Kids don't spend much time worrying about paychecks, bank accounts, or bills. They figure that's a job for parents.
But if you leave them in that fantasy world and never discuss budgets, your kids might grow up thinking the money they need appears by magic. Then they'll be candidates for financial disaster.
Fortunately, you can teach them what they need to know about managing finances with just a few basic steps. Help them understand where the money comes from, how to keep track of where it goes and how savings can work wonders. You'll build habits that will pay dividends for the rest of their lives.
For children, managing a budget requires three types of information:
- Income -- how much they typically earn from allowance, chores, and gifts in a typical week, month, and year
- Spending habits -- what they've been doing with the money
- Goals -- how much they think they should devote to saving, spending, and giving away
Armed with this information, your next steps to teaching your children how to budget are straightforward:
Tally income first: Whether kids receive money in dribs and drabs or from a regular allowance, they -- and their parents -- often are surprised at how much money actually comes in over the course of a year. If your 12-year-old gets a $10 weekly allowance and usually receives $20 for her birthday from her Uncle Irwin, ask her to calculate how much that comes to in a year ($10 x 52 = $520; $520 + $20 = $540). That should help her realize that there's a lot of money at her disposal, if she can just be patient, save regularly, and plan ahead.
Take a look at where the money goes: It's easy for kids to let that money slip through their fingers without getting much in return. If your child has been spending her own money for a while, help her track her spending each week for four weeks. Divide the total by four to get the weekly average.
Set goals: Now your child has the information she needs to make a budget. In the example above, a $540 annual income equals $45 per month. If she really wants a new bicycle that costs $150, how much of her $45 does she need to save to buy the bicycle in six months or a year? For instance, it takes six months if you save $25 a month for the new bike or four months if you save $37.50 a month.
Tinker with the numbers: Kids who have had spending money for a while may need to learn to manage their spending to buy the bigger things they dream about, such as bicycles and guitars. If your daughter who wants the bike generally buys two $15 compact discs each month, she may decide to live with just one instead. Plus, she might cut out one movie per month, saving $15 when you figure the price of a ticket plus concession-stand snacks.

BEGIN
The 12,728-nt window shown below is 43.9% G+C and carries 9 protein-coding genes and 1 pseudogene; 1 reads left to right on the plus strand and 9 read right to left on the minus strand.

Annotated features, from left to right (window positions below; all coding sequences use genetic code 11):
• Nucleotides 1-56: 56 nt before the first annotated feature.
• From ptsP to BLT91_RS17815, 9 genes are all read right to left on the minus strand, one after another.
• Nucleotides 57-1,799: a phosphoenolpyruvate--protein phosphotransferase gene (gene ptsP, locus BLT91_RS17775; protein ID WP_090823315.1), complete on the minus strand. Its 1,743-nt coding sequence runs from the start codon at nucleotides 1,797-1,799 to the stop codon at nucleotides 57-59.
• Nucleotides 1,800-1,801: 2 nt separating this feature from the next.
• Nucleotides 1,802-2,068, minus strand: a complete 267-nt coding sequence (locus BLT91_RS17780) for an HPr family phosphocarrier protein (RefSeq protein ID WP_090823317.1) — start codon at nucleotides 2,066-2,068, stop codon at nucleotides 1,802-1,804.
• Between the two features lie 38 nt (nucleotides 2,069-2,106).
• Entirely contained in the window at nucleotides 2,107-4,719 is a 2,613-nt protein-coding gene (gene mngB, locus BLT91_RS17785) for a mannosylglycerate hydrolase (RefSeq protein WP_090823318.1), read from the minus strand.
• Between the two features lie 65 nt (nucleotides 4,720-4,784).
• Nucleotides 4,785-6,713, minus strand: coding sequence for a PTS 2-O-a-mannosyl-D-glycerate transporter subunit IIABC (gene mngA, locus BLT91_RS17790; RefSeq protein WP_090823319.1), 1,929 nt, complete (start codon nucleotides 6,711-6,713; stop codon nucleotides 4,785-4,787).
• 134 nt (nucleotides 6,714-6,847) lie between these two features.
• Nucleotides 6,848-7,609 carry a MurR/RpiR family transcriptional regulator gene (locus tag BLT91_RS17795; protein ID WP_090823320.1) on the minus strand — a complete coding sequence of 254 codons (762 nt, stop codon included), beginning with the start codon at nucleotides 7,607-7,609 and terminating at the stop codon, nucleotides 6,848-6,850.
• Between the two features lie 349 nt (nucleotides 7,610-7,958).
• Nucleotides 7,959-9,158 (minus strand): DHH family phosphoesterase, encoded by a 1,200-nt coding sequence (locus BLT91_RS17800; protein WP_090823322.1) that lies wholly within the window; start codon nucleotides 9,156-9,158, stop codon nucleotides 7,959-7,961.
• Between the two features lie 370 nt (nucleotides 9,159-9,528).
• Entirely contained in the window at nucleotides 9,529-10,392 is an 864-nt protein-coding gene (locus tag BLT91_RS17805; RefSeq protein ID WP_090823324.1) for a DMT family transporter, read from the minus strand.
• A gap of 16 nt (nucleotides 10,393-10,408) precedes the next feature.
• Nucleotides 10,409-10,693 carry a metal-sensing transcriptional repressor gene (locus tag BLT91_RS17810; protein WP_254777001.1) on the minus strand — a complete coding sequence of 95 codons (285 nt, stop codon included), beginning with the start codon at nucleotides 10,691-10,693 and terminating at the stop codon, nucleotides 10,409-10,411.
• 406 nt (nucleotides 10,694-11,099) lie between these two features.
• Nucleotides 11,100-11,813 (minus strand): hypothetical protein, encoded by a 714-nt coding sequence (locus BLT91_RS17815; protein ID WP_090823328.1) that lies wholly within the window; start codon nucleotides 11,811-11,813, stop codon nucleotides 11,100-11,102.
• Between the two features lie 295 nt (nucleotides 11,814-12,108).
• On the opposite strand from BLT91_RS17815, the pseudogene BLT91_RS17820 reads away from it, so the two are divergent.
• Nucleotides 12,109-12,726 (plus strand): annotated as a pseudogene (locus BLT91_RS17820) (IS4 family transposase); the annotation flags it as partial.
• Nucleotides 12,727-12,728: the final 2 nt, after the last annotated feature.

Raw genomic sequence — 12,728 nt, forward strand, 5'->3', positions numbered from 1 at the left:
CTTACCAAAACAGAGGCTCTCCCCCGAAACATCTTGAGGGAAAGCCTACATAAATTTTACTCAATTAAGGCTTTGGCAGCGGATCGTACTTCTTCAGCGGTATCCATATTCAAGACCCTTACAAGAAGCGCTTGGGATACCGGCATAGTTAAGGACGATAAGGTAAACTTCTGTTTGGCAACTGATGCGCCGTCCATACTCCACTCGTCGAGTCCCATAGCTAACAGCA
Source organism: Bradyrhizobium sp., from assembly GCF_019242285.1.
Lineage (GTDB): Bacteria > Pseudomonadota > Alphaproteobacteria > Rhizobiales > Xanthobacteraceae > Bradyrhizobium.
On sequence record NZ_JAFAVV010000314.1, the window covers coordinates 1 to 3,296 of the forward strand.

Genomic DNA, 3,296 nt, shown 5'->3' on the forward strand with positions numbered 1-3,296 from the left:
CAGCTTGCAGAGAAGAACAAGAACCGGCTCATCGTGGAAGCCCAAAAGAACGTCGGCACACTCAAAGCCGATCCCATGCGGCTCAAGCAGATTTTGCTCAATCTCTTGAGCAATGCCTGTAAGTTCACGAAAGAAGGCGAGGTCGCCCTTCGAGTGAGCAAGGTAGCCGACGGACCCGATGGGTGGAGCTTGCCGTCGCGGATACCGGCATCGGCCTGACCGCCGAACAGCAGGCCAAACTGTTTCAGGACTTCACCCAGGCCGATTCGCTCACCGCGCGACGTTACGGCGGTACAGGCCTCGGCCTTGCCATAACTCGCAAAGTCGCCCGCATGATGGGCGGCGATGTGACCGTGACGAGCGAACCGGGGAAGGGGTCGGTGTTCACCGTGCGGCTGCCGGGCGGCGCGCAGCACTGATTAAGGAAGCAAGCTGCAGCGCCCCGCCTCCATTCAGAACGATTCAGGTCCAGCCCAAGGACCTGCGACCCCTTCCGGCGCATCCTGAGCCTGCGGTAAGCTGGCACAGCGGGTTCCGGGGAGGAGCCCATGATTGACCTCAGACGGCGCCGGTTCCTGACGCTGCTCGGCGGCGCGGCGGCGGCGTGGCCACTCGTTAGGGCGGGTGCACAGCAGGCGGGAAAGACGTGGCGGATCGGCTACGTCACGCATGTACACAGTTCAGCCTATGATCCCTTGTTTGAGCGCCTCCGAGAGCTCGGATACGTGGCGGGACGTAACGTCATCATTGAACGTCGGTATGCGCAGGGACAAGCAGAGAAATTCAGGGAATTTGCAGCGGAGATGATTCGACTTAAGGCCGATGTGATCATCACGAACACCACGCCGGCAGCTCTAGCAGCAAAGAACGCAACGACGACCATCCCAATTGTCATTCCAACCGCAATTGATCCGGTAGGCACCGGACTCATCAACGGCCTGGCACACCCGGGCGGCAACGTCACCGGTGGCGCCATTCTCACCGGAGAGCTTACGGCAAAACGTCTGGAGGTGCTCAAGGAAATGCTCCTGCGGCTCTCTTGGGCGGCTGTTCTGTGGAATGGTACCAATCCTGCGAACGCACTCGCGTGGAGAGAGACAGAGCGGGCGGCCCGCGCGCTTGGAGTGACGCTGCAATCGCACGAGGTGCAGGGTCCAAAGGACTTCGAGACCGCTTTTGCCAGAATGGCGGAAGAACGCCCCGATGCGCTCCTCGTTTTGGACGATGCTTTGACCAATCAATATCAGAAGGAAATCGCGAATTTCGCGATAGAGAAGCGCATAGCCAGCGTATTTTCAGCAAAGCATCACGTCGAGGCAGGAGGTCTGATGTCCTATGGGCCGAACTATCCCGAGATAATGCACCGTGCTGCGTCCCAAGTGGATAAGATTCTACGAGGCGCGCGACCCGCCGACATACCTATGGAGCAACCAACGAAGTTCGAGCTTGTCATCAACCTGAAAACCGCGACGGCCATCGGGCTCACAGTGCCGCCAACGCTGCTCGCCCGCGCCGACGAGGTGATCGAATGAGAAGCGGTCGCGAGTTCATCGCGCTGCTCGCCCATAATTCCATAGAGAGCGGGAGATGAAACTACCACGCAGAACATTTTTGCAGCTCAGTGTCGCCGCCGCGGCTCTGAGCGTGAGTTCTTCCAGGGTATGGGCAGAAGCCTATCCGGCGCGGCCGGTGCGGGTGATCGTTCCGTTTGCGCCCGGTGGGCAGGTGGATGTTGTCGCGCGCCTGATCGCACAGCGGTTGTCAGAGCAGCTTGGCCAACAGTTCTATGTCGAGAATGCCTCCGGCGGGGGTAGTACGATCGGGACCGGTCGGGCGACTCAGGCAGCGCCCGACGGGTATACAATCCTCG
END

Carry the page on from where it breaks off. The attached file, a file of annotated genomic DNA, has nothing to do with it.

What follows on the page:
By making those sacrifices, she's saving $30 a month. To speed her saving even more, she may decide to baby-sit or do extra chores such as mowing the lawn or washing the car.
You can reinforce the budget habit by putting the kids in charge of some family expenses. As early as age 5, your child can help clip coupons, compare unit prices, and watch for sales on things you usually buy. Let him either keep the savings or put the cash in a special jar for use on family outings, computer equipment, or movie tickets.
Kids age 10 and up can manage all or part of the family entertainment budget. You decide how much the family should spend each month on movies, concerts, sports events, and restaurants.
Then, every time the family eats out, orders a pizza, or rents or attends a movie, the kids should enter the expense on a simple ledger or computer spreadsheet. If the circus, their favorite band, or favorite team are in to town, let the kids figure out how to cut back on other family entertainment to pay for tickets.
Your kids should keep a running balance from month to month. It should never exceed the monthly budgeted allotment. If they have a surplus at the end of the year, let them vote on how to spend it.
In the end, your kids will become smarter savers and more savvy consumers.